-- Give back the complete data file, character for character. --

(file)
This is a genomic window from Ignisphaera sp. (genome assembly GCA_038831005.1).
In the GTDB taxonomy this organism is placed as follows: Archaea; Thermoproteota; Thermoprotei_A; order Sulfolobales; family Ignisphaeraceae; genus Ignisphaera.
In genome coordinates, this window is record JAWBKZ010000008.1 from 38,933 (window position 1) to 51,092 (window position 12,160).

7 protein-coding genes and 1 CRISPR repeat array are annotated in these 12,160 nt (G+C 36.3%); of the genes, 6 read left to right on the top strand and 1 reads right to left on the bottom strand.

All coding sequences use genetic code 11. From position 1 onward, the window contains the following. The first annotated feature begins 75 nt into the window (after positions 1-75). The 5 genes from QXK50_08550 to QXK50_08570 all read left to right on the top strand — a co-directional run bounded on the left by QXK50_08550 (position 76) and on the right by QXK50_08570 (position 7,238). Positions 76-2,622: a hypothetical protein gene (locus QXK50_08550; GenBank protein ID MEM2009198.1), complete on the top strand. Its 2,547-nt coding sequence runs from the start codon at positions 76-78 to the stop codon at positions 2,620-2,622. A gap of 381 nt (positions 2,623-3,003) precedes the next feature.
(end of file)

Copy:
This is a genomic window from Ignisphaera sp. (genome assembly GCA_038831005.1).
In the GTDB taxonomy this organism is placed as follows: Archaea; Thermoproteota; Thermoprotei_A; order Sulfolobales; family Ignisphaeraceae; genus Ignisphaera.
In genome coordinates, this window is record JAWBKZ010000008.1 from 38,933 (window position 1) to 51,092 (window position 12,160).

7 protein-coding genes and 1 CRISPR repeat array are annotated in these 12,160 nt (G+C 36.3%); of the genes, 6 read left to right on the top strand and 1 reads right to left on the bottom strand.

All coding sequences use genetic code 11. From position 1 onward, the window contains the following. The first annotated feature begins 75 nt into the window (after positions 1-75). The 5 genes from QXK50_08550 to QXK50_08570 all read left to right on the top strand — a co-directional run bounded on the left by QXK50_08550 (position 76) and on the right by QXK50_08570 (position 7,238). Positions 76-2,622: a hypothetical protein gene (locus QXK50_08550; GenBank protein ID MEM2009198.1), complete on the top strand. Its 2,547-nt coding sequence runs from the start codon at positions 76-78 to the stop codon at positions 2,620-2,622. A gap of 381 nt (positions 2,623-3,003) precedes the next feature.